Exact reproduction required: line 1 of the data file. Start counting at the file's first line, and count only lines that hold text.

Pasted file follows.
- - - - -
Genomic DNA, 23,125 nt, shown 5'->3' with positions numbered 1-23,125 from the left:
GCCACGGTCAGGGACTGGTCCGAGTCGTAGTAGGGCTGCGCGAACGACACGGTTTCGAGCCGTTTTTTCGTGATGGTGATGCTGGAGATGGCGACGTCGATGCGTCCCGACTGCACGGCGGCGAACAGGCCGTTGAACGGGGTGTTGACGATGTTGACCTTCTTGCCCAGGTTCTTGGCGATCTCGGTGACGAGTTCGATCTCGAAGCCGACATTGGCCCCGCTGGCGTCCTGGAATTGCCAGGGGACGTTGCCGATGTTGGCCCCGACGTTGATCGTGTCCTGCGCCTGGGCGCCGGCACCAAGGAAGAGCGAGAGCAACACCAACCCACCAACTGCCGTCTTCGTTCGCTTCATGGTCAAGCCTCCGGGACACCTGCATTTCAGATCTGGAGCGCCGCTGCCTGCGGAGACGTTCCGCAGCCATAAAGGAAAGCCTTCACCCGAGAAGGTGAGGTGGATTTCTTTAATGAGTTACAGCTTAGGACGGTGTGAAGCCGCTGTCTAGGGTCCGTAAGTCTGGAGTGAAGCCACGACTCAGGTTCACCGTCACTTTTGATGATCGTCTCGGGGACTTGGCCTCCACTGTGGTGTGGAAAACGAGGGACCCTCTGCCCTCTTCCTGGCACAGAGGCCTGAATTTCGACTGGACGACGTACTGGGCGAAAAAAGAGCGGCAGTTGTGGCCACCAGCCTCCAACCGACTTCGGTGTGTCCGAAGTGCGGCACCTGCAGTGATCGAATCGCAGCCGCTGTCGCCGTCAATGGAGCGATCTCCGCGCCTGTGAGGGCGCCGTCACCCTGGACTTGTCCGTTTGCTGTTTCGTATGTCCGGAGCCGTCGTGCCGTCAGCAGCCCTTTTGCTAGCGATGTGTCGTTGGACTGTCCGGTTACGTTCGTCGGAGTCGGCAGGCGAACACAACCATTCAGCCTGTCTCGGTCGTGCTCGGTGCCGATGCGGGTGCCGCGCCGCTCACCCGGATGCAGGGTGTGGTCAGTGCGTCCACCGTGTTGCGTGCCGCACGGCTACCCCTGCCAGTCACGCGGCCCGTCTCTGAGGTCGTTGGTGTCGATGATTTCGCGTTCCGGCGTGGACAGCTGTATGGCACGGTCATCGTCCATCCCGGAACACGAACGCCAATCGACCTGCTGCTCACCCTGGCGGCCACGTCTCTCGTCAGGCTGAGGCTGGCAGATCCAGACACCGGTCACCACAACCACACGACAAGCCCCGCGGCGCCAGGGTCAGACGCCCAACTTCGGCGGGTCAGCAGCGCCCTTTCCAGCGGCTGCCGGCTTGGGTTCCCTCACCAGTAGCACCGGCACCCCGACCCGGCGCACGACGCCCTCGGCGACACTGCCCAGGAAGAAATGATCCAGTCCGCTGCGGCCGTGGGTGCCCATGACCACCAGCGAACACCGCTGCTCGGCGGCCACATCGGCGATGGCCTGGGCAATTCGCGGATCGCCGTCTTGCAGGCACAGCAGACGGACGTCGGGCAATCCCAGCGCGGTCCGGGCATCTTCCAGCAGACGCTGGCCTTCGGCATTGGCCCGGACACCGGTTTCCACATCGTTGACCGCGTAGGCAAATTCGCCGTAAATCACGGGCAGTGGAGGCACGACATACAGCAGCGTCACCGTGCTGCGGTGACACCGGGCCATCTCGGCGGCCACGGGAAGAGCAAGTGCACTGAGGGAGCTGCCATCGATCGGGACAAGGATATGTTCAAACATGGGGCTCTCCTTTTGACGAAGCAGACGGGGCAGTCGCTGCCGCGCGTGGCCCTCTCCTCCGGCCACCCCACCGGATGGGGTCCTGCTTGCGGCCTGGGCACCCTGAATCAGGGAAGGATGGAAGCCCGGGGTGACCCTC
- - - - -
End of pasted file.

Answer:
Genomic DNA, 23,125 nt, shown 5'->3' with positions numbered 1-23,125 from the left: